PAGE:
Wondering what your life would be like under a CDU-led, or an SPD-led, coalition?

Then check out our recent articles:

9:42pm – Scholz set to beat Baerbock in Potsdam 

Two of the leading candidates in the race to replace Merkel – Annalena Baerbock of the Greens and Olaf Scholz of the centre-left Social Democrats (SPD) – are running in constituency 61, which includes Potsdam.

With 90 percent of the vote counted in the constituency, Scholz looks set to comfortably beat Baerbock in the battle to secure the highest number of first votes and a direct mandate. 

READ ALSO: ‘Potsdam is a mirror of Germany’: Chancellor candidates go head to head in local battle

At the latest vote count, the SPD’s Scholz had gained an insurmountable lead over his Green rival, with 34 percent of first votes to Baerbock’s 19 percent.

Due to Germany’s proportional voting system, Baerbock can still enter parliament if she doesn’t win in Potsdam. The percentage of second votes a party gets determines the number of seats they get in parliament. While people who win on first votes are guaranteed a seat in the Bundestag, parties also draw up lists of their preferred candidates to fill the additional seats they win. As co-leader, Baerbock should be at the top of this list.

According to the latest projections, the Greens could secure 13.9 percent of the vote, while the SPD could get 26 percent. The CDU/CSU are currently trailing slightly behind on 24.5 percent.


Olaf Scholz (SPD) voting in Potsdam, near Berlin, on Sunday. Photo: picture alliance/dpa/dpa Pool | Michael Kappeler

9:21pm – Germany’s Scholz and Laschet hope to have a coalition ‘by Christmas’ 

During the post-election talks in Berlin, the candidates were asked about how long it will take to build a coalition.

When the SPD’s Olaf Scholz was asked if he thought outgoing chancellor Angela Merkel would have to give this year’s New Year address he said he hopes that won’t be the case.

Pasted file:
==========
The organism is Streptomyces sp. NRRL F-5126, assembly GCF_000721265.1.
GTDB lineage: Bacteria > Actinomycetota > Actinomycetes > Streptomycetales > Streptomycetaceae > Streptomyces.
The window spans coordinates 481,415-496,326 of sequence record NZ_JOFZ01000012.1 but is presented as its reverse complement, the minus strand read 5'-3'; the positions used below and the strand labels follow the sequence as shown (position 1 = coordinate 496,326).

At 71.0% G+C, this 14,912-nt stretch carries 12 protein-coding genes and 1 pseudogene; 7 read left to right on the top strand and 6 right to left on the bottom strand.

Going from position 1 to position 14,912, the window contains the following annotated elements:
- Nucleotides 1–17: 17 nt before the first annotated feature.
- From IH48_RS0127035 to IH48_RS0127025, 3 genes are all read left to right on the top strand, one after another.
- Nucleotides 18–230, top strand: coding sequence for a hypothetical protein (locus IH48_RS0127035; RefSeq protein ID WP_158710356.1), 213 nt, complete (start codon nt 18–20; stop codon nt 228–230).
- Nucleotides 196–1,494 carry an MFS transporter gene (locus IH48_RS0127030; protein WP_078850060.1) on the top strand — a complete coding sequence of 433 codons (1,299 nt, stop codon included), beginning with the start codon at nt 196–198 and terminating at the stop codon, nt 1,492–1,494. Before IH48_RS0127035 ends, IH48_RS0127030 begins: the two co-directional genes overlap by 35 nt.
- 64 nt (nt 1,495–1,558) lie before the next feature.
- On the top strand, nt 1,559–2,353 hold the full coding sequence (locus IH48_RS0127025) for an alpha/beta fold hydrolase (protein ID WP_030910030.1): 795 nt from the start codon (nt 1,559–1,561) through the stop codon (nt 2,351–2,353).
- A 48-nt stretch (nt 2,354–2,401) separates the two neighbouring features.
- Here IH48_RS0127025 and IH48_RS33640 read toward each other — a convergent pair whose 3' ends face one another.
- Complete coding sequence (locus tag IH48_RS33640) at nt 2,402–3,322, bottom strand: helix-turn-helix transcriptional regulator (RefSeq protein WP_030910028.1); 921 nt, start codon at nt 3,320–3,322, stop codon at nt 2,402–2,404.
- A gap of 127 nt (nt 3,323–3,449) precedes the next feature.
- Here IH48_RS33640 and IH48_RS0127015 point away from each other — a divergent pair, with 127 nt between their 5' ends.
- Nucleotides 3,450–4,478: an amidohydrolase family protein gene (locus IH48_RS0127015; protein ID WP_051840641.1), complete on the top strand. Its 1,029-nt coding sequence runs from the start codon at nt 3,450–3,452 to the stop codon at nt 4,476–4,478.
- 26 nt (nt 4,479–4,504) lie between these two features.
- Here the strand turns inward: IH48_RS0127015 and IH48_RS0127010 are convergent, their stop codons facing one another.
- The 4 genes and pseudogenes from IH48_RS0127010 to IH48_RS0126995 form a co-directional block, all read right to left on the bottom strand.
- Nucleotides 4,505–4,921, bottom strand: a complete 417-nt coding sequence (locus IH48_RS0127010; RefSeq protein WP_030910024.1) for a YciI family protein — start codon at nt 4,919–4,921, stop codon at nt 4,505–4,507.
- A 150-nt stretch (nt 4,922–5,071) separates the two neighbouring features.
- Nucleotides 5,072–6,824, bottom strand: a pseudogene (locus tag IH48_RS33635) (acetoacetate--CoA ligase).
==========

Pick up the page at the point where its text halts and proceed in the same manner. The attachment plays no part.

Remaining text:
On the same programme, his rival Armin Laschet from Merkel’s Christian Democrats said he also had that target: “Yes, definitely before Christmas.”

9:15pm – It’s ‘not game over for conservatives’

Hamburg-based political scientist Marcel Dirsus has been analysing results and says no-one should discount the centre-right CDU/CSU just yet. Again he emphasises that the coalition talks will be complicated and lots of different outcomes are possible. 

“The election campaign was bad but coalition negotiations are going to be fun,” he said. “I don’t mean that sarcastically, I genuinely think it will be really interesting.”

9:10pm – Left Party claims ‘the biggest losers are the people’

In the so-called ‘Elephant’s Round’, the Left Party representative, chairwoman Susanne Hennig-Wellsow, has been avoiding questions on her party’s catastrophic performance. 

The real losers of the evening are the people who have to live in poverty in this country, she says, adding that the German population could now face a “centrist coalition” that will not ask important social questions.

In the latest projections, the Left are on five percent of the vote share. This means, if they underperform just slightly, they could struggle to enter the federal parliament. Even if they do, a coalition between the Left, SPD and Greens – the so-called ‘red-red-green’ coalition – is no longer likely to be able to secure a majority. 

8:56pm – Berlin housing referendum awaits provisional results 

The campaign to seize thousands of rental properties from Berlin’s largest landlords is awaiting the projected results of the referendum.

Tweeting from its election party base in Berlin, the Expropriate Deutsche Wohnen & Co. campaign said: “We’re waiting with excitement for the results. But we’re looking forward to the first projections.” 

The official outcome of the referendum is expected to be announced on Monday. 

8:47pm – Outcome of election – and potential coalitions – still unclear